Thursday, January 31, 2013
The Preacher’s Corner
‘You might as well let the camp dog vote’
Little girls dream of getting married from at least the age of three. The entire wedding is planned by the age of nine —what the bridesmaids will wear, the color of the flowers, the décor of the church. The only thing left to chance is the identity of the groom. Grooms are relatively unimportant personages at weddings, and for that reason, when I conduct weddings, I always try to be pastoral toward the groom and his men, and make them feel important and useful.
Preachers have their ordination services well planned, too. It should be in a great cathedral, with thundering organ and angelic choir, and lots of people to hear your first sermon.
My beginning was considerably more humble. It took place at Camp Hopewell, near Oxford. The presbytery (the district governing council of Presby terians) was meeting there. The presbytery enjoyed having its meetings at the church camp. It was centrally located and inexpensive to arrange the meeting. The food was adequate, and there is plenty of room. The brochure says it is “rustic.” Many Holly Springs children go there for a week in the summer. They learn to appreciate the comforts of home.
On the day in question, I was to be “taken under care” as a candidate for the ministry. That was a minor matter to the presbytery, if not a major occasion for me. But other business had to be transacted. First, a report was given from the General Assembly (our national governing body). Mississippi Presbyterians take inordinate pleasure in protesting the actions of the General Assembly, and the gentleman giving the report stated that he had vowed that if he ever got to go to the General Assembly, he would vote against everything it tried to do, and this, he reported, was what he had done!
The main event, however, was a disputation between two groups in the presbytery, who might loosely have been termed the Fundamen-talists and the Liberals, although an observer from anywhere else might have found it hard to distinguish the two. The controversy was enervated because it involved a distribution of money.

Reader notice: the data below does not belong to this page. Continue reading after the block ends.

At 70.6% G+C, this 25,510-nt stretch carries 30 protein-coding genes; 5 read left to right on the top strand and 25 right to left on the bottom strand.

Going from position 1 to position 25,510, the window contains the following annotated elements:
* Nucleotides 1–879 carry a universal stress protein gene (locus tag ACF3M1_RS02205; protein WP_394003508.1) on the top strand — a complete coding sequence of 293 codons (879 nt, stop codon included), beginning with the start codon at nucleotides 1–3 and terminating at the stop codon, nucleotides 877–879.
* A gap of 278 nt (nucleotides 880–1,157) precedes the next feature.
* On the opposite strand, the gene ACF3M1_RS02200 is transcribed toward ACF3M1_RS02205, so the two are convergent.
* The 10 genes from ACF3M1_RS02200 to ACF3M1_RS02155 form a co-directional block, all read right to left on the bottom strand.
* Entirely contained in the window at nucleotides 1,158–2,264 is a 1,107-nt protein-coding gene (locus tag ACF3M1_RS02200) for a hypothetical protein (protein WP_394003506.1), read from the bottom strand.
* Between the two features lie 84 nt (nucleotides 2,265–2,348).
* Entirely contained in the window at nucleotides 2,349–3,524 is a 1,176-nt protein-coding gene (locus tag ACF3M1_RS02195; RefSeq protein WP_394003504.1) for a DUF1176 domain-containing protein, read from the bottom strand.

The first item of business was the admission of a minister judged by some to be rather lax in his views on theology. Someone rose, and pointing to the camp dog who was wagging her way up and down the center aisle of the outdoor pavilion where we were meeting, charged that if the presbytery were to lower its standards to such a point as to enroll this person, then, “You might as well let the camp dog have a vote.”
At this moment the dog made her presence known. She was an old yellow dog, like the kind you used to see all the time before all the pure-bred Labrador and golden retrievers became so popular. She’d had many litters of puppies and was friendly to all parties, ever hopeful for a handout.
Every time the moderator called for a vote, our canine friend would strut up and down the center aisle barking. I noted she usually voted with the liberals.
When the time came for my examination, a fierce argument over the aforementioned financial matter was being continued at the edge of the pavilion — the liberals being unsatisfied with the outcome of this crucial vote. The preacher appointed to charge me to uphold higher things was involved in this dispute.
The minister from the largest church in our presbytery, and the most outspoken of our progressive ministers, was also involved. They and several others were outside the pavilion and were arguing very loudly. Everybody could see and hear the fracas, and nobody was interested in the prayers over yours truly.
I started feeling sorry for myself. Very sorry. Then, as if God had sent her, I noticed the camp dog. She was sitting in the center aisle scratching a flea. It was as if she were telling me that all this controversy wasn’t the least bit important in the big scheme of things, if only we would do the things that God had given us to do. I bowed my head once more and began to smile.
I learned that day that you either have to laugh with some of the things that happen in life or else you will always be crying. Church squabbles are a terrible thing and they have exacted a fearful toll among the Presbyterians of Mississippi. I confess that I cannot abide them and have tried to carry out my ministry as much as possible apart from them.
But surely God is amused. God is bigger than our little quarrels and loves us all just the same. Years later I learned a poem by Alfred Lord Tennyson, “Strong Son of God, Immortal Love,” that expresses the thought more eloquently. A stanza goes like this:
Whenever I get frustrated with Holy Mother Church, I think of the old camp dog at Hopewell. She keeps me humble. Maybe they should have let her vote after all!
News: (662) 252-4261 or email@example.com
Fax: (662) 252-3388
Questions, comments, corrections: firstname.lastname@example.org
The South Reporter
P.O. Box 278
Holly Springs, MS 38635
©2004, The South Reporter, All Rights Reserved.
No part of this site may be reproduced in any way without permission.
The South Reporter is a member of the Mississippi Press Association.
Site managed and maintained by
South Reporter webmasters Linda Jones, Kristian Jones
Web Site Design - The South Reporter
Back | Top of Page